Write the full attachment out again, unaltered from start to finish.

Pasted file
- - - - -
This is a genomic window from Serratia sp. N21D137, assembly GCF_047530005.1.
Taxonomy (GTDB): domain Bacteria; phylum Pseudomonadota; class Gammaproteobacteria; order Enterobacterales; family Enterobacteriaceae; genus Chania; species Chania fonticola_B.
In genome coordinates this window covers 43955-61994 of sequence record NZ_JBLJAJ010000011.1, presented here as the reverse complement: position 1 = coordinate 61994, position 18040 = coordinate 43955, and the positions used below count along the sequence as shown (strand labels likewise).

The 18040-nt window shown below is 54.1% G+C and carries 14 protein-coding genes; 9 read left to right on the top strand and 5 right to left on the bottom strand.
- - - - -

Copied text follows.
This is a genomic window from Serratia sp. N21D137, assembly GCF_047530005.1.
Taxonomy (GTDB): domain Bacteria; phylum Pseudomonadota; class Gammaproteobacteria; order Enterobacterales; family Enterobacteriaceae; genus Chania; species Chania fonticola_B.
In genome coordinates this window covers 43955-61994 of sequence record NZ_JBLJAJ010000011.1, presented here as the reverse complement: position 1 = coordinate 61994, position 18040 = coordinate 43955, and the positions used below count along the sequence as shown (strand labels likewise).

The 18040-nt window shown below is 54.1% G+C and carries 14 protein-coding genes; 9 read left to right on the top strand and 5 right to left on the bottom strand.